The state's residency laws when it comes to sex offenders were outdated before the ink was dry on the legislation. Convicted sex offenders are prohibited from living within 1,000 feet of a school, a daycare center and other public places for fear they may re-offend and victimize a child. But, considering an overwhelming majority of the victims in sex crimes are not strangers to the victimizer, the prohibitions against living near public places have little or no impact on whether a convicted sex offenders strikes again.
The legislation approved by lawmakers in Columbus years ago is long on feel-good, look like you're doing something platitudes, but short on validity or any discernible impact. And if that wasn't bad enough, in their wisdom lawmakers set up 88 different clearinghouses for processing the residency requirements of sex offenders in the 88 counties, and they did so without providing a workable system or funding.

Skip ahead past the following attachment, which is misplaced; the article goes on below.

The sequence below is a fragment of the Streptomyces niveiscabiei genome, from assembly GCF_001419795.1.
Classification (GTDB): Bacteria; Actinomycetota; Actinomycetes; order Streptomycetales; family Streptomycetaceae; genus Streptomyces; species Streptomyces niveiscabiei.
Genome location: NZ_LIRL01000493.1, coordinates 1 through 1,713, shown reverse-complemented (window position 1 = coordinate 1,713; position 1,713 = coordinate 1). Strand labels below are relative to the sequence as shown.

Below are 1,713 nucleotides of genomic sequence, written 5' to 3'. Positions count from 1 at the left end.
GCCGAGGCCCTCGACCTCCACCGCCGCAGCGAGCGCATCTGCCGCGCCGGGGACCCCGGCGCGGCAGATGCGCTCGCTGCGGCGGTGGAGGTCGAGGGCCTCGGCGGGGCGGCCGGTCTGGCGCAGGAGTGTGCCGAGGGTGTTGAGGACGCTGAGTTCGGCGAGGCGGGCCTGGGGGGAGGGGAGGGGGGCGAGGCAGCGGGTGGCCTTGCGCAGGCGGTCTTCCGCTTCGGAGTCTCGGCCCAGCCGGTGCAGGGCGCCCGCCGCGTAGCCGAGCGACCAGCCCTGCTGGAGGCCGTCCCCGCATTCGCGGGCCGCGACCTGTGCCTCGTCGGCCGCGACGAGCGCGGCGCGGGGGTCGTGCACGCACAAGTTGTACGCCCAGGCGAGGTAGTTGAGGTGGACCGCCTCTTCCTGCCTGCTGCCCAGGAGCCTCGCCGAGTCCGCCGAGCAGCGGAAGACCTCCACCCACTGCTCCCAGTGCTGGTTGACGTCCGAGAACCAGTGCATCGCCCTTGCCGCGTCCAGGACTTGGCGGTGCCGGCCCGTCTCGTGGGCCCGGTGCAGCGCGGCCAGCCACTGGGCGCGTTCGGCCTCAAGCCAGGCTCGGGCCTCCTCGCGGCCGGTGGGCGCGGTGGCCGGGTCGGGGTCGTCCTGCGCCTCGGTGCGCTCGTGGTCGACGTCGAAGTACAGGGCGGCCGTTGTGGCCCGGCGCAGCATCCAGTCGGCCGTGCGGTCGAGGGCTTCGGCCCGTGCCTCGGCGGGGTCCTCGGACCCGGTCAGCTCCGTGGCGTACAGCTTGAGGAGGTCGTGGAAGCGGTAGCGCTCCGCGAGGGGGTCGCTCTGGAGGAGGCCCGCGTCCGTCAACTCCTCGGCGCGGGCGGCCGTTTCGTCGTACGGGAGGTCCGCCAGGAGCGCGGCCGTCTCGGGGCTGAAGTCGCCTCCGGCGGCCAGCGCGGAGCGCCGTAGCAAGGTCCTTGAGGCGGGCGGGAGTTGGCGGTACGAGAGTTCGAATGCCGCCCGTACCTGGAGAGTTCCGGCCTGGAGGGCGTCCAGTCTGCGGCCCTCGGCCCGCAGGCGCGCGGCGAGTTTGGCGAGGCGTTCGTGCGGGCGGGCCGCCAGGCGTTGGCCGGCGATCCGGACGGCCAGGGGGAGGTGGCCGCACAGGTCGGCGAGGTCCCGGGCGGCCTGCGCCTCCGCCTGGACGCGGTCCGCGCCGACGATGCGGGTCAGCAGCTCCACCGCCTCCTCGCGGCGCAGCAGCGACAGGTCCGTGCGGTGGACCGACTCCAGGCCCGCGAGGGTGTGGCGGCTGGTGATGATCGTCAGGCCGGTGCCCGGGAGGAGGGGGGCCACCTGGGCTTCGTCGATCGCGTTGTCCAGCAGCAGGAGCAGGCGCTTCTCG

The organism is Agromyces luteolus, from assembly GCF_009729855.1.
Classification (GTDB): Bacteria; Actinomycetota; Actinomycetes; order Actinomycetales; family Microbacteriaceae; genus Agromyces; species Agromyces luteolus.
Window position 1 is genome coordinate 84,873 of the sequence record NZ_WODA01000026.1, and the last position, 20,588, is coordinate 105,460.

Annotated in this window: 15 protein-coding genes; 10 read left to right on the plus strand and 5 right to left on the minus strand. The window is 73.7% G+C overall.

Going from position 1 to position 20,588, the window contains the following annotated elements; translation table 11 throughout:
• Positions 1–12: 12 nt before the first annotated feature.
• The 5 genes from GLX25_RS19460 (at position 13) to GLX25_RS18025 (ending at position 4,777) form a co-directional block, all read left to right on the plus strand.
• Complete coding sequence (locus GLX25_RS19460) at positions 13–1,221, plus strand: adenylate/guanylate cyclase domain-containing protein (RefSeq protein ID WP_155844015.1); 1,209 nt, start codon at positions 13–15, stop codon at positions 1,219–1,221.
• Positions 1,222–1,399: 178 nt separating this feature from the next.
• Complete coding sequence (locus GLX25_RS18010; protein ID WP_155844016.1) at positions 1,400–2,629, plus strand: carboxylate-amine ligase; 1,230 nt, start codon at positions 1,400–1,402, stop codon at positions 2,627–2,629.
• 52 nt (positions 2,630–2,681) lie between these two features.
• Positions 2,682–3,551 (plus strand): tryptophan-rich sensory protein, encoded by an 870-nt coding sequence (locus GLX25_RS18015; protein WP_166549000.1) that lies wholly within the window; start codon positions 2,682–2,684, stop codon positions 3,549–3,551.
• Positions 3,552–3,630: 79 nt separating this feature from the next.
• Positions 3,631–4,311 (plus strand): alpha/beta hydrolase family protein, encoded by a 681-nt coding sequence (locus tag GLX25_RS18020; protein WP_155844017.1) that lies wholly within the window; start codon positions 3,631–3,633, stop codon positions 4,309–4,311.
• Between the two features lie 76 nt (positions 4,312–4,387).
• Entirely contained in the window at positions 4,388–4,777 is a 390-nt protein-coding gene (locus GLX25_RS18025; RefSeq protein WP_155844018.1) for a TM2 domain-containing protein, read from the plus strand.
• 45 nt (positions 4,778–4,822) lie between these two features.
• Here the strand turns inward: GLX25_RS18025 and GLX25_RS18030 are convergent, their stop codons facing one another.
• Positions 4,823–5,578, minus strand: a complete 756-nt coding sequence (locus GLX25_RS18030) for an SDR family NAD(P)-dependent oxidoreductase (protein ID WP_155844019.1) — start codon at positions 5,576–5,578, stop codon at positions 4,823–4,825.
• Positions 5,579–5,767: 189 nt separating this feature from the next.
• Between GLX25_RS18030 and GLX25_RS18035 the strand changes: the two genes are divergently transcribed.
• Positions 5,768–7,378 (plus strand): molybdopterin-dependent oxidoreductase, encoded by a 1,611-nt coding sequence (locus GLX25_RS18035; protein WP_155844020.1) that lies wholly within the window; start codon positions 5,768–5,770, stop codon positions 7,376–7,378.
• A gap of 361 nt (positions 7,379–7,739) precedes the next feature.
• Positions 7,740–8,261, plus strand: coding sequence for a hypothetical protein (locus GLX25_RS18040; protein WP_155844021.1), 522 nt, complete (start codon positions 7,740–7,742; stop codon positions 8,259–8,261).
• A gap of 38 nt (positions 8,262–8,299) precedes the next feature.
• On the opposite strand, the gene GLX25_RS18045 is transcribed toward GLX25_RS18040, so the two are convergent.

Don't get us wrong: We believe policing known sex offenders is a worthy goal and also salute the law enforcement officers across the state who try to make it work. But we believe state lawmakers should do better and develop a workable system based on concrete information that will truly serve the public, not just give lip service to public service. If the residency laws don't really impact whether an offender will commit another sexual offense then the requirements should be scaled back. If they unenforceable they should be re-worked to create better law that will serve the public.
Our suggestion to lawmakers is to leave the feel-good politics at the door and craft legislation that is grounded in reality, has value and is funded.